Testing for a Belt
Over the past two years, I have read numerous comments, forum posts, emails, and other blogs where people talk about the stress and anxiety of a belt test. Having gone through a few tests of my own in the last decade, I though I would share three thoughts on how to get through a belt test.
If you are feeling worried or nervous, odds are you are concerned that you aren’t ready for your test. How better to prepare for that then by practicing? For my 1st dan test I must have practiced Kusanku Sho 1000 times. I would practice it 5 to 6 times each class and then another 20 or 30 times each week outside of class for a few months leading up to my test. It was the one thing I didn’t feel very comfortable on and I just kept doing it until I knew the pattern and was confident that I could do it during my test.
In my article about drinking tea I talk about breathing routines. One of the routines that I think works very well is to close your eyes and sit either cross legged (“Indian Style”) or in seiza (formal kneeling position). Breath in through your nose for 5-10 seconds. Hold that breath for 5-10 seconds. Finally breath out for 10-20 seconds. Repeat until you have calmed down. Anytime I feel a little overwhelmed, I end up reverting back to this trick and it has always proven to be a great trick when stressed.
Accept You Will Make Mistakes
One fact of tests that almost any black belt will tell you – you are going to make mistakes. The trick to being successful is that you keep going. If you are performing a kata and you make a mistake, keep going and finish strong. The moment you make a mistake, there is nothing you can do to change it – the only thing left to do is to ensure that you don’t make another mistake. Getting upset and reacting to the mistake is a sure way to start making followup mistakes.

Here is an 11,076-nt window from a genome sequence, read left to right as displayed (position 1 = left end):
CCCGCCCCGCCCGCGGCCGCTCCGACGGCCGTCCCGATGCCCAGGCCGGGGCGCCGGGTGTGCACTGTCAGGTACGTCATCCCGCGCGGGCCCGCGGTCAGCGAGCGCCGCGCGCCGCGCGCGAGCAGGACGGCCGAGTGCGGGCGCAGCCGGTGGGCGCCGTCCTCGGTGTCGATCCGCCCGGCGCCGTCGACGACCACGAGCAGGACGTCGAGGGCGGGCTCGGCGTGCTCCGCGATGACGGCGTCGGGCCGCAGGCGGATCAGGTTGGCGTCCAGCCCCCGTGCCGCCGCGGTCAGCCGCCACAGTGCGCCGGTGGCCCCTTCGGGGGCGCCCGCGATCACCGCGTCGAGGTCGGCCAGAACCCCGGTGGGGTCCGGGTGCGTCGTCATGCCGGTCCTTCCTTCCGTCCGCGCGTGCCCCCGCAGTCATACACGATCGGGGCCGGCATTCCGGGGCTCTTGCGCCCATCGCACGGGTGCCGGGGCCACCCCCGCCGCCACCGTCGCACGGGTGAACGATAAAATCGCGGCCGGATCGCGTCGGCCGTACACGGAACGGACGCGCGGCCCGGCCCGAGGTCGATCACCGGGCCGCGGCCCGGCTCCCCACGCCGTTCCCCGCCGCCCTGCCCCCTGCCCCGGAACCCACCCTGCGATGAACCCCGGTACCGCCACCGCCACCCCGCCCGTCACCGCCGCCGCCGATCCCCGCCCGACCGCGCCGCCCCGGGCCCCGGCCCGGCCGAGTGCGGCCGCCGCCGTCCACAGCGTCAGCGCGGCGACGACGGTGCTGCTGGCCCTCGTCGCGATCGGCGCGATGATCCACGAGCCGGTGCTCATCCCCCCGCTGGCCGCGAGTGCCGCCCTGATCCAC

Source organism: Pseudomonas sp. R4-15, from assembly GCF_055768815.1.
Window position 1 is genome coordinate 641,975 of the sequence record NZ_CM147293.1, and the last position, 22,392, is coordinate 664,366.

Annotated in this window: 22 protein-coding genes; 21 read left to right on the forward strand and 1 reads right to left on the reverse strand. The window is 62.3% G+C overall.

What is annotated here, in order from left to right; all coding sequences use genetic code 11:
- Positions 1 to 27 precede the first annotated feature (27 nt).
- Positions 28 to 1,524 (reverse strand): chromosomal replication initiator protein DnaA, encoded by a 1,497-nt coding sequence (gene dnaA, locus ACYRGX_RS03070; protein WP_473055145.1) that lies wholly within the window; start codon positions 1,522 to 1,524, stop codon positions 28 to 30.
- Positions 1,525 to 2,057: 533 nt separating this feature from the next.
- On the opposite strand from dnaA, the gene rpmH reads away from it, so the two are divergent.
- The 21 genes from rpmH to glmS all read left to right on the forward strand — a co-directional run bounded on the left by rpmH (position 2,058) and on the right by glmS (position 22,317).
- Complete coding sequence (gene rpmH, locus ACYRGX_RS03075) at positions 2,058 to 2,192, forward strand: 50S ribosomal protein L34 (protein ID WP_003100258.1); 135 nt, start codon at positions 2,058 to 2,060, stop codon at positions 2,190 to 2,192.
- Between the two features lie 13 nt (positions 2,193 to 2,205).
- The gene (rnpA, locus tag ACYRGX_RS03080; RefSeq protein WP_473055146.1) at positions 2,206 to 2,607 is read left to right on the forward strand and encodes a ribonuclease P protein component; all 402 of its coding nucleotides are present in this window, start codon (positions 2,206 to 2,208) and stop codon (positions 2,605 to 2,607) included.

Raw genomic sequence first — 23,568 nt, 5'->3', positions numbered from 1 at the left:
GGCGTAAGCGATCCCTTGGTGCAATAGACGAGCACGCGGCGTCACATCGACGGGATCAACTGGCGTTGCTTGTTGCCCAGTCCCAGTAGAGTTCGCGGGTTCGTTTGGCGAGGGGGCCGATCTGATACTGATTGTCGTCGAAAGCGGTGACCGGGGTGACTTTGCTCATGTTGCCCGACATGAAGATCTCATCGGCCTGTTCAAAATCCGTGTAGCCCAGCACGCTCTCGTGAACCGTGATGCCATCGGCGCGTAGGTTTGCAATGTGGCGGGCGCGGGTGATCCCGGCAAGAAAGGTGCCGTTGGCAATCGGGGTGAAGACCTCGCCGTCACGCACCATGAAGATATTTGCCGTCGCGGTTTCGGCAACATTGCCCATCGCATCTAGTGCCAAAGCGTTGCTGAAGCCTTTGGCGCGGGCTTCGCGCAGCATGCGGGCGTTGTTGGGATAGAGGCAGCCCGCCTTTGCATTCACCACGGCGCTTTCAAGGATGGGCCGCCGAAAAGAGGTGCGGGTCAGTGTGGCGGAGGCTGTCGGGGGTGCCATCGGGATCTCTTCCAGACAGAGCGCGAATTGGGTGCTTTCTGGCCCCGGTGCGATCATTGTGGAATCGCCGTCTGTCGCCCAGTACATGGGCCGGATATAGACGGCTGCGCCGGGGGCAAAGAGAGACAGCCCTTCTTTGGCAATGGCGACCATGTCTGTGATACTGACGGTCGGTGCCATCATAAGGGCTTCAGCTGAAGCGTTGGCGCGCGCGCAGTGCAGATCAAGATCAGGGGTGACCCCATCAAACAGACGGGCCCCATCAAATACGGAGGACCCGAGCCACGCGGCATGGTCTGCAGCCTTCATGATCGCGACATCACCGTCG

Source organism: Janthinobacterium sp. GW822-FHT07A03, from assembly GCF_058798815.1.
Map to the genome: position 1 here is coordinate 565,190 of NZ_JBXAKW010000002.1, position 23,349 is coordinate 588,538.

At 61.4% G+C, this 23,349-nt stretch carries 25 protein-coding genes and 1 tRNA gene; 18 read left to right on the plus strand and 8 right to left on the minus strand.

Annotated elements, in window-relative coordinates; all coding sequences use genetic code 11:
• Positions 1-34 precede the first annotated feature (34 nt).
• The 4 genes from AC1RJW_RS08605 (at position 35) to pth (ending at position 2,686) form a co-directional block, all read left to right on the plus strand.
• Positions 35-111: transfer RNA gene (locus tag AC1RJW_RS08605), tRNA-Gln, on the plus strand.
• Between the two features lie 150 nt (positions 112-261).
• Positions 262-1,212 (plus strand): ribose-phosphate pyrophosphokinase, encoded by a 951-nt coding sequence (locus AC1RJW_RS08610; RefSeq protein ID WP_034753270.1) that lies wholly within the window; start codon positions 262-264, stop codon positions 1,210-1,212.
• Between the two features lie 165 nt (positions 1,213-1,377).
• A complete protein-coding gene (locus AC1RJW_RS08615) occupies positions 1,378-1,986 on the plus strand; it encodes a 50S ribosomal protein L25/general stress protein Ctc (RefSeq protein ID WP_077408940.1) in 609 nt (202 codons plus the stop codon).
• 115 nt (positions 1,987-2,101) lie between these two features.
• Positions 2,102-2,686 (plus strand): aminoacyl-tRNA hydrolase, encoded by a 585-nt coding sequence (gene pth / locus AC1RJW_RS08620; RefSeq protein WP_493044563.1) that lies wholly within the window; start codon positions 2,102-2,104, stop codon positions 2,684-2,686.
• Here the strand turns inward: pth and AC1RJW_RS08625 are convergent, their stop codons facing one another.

I wanted to end this article with a story about a pretty cool guy whose story inspired this article.
For those of you new to the site, back in April and May we were running a contest where we would randomly select one person to win a free copy of Gichin Funakoshi’s Karate-do: My Way of Life (not paid to advertise this – it is just that good of a book that I think everyone should buy a copy).
Terry Soucy of Canada (pictured above on the left) was our lucky winner and you can see him there holding his copy of the book after his Shodan test. He passed and gave me this great email about the night of his test:
Shortly before we were called in for our grading, I took a few minutes from my warm-up to read the last 10 or so pages in the book as you suggested. I’m wondering if that helped calm me down because at no time did I feel nervous like I did through my pre-grading sesions.
Karate-do is a life-long journey to better yourself, and this grading is just the beginning of it. I know that. I’ve always known that, but I think Funikoshi Sensei’s words really helped to drive that whole concept home. The book could not have come at a better time for me.
What got you through your last test?